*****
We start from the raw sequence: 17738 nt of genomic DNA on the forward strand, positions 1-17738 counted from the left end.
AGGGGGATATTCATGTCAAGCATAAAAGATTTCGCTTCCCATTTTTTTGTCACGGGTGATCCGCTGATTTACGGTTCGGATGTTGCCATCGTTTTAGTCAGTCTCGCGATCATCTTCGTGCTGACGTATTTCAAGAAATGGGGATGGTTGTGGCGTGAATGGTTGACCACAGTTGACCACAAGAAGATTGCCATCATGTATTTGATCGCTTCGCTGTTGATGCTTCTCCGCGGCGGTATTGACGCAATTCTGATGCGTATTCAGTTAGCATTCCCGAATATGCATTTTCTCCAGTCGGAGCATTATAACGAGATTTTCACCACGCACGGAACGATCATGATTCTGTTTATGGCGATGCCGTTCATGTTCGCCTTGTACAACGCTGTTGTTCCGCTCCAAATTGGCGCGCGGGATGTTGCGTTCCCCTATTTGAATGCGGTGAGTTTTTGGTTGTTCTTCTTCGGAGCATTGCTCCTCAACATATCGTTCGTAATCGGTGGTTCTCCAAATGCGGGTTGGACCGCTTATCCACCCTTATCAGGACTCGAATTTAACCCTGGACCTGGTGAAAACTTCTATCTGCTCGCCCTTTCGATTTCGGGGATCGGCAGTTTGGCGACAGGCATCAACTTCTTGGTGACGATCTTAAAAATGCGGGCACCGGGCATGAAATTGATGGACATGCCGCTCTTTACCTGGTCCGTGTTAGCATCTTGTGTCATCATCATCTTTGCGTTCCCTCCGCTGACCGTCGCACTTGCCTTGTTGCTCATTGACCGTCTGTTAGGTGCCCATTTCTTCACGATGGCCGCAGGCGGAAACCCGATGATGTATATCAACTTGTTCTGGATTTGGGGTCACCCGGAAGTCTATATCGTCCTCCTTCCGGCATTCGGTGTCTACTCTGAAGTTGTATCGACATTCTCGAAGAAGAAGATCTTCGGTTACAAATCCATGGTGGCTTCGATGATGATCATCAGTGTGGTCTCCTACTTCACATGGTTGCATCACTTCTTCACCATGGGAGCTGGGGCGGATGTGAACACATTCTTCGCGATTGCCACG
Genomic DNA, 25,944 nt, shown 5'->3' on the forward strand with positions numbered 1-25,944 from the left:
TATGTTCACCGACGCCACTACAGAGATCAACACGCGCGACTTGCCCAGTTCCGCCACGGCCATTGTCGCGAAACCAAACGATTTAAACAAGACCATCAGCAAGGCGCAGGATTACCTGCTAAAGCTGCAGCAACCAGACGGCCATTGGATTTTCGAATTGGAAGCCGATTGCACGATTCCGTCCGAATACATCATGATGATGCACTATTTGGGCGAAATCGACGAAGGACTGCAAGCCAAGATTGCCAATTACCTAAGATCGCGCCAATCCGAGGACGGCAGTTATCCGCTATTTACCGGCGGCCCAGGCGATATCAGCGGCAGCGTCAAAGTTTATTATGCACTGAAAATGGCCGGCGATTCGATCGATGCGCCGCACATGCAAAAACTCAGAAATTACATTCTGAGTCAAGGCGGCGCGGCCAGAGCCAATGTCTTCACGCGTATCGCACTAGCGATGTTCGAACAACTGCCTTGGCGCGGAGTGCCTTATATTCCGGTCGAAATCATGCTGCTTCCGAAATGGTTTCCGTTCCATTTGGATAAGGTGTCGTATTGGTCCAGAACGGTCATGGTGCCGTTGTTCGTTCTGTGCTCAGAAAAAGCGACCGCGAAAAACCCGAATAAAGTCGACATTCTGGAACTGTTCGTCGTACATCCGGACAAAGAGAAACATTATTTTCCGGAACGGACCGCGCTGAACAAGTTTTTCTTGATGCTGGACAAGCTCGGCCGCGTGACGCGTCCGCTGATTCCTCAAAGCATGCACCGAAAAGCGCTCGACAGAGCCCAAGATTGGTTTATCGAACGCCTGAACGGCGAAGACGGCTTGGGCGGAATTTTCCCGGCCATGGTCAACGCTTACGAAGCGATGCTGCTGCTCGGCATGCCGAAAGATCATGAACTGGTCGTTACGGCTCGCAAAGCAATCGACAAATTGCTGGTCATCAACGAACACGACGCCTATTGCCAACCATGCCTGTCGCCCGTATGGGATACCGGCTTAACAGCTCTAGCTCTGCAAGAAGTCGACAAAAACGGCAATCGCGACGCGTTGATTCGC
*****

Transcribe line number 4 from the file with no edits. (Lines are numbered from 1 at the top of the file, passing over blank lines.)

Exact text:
TATGTTCACCGACGCCACTACAGAGATCAACACGCGCGACTTGCCCAGTTCCGCCACGGCCATTGTCGCGAAACCAAACGATTTAAACAAGACCATCAGCAAGGCGCAGGATTACCTGCTAAAGCTGCAGCAACCAGACGGCCATTGGATTTTCGAATTGGAAGCCGATTGCACGATTCCGTCCGAATACATCATGATGATGCACTATTTGGGCGAAATCGACGAAGGACTGCAAGCCAAGATTGCCAATTACCTAAGATCGCGCCAATCCGAGGACGGCAGTTATCCGCTATTTACCGGCGGCCCAGGCGATATCAGCGGCAGCGTCAAAGTTTATTATGCACTGAAAATGGCCGGCGATTCGATCGATGCGCCGCACATGCAAAAACTCAGAAATTACATTCTGAGTCAAGGCGGCGCGGCCAGAGCCAATGTCTTCACGCGTATCGCACTAGCGATGTTCGAACAACTGCCTTGGCGCGGAGTGCCTTATATTCCGGTCGAAATCATGCTGCTTCCGAAATGGTTTCCGTTCCATTTGGATAAGGTGTCGTATTGGTCCAGAACGGTCATGGTGCCGTTGTTCGTTCTGTGCTCAGAAAAAGCGACCGCGAAAAACCCGAATAAAGTCGACATTCTGGAACTGTTCGTCGTACATCCGGACAAAGAGAAACATTATTTTCCGGAACGGACCGCGCTGAACAAGTTTTTCTTGATGCTGGACAAGCTCGGCCGCGTGACGCGTCCGCTGATTCCTCAAAGCATGCACCGAAAAGCGCTCGACAGAGCCCAAGATTGGTTTATCGAACGCCTGAACGGCGAAGACGGCTTGGGCGGAATTTTCCCGGCCATGGTCAACGCTTACGAAGCGATGCTGCTGCTCGGCATGCCGAAAGATCATGAACTGGTCGTTACGGCTCGCAAAGCAATCGACAAATTGCTGGTCATCAACGAACACGACGCCTATTGCCAACCATGCCTGTCGCCCGTATGGGATACCGGCTTAACAGCTCTAGCTCTGCAAGAAGTCGACAAAAACGGCAATCGCGACGCGTTGATTCGC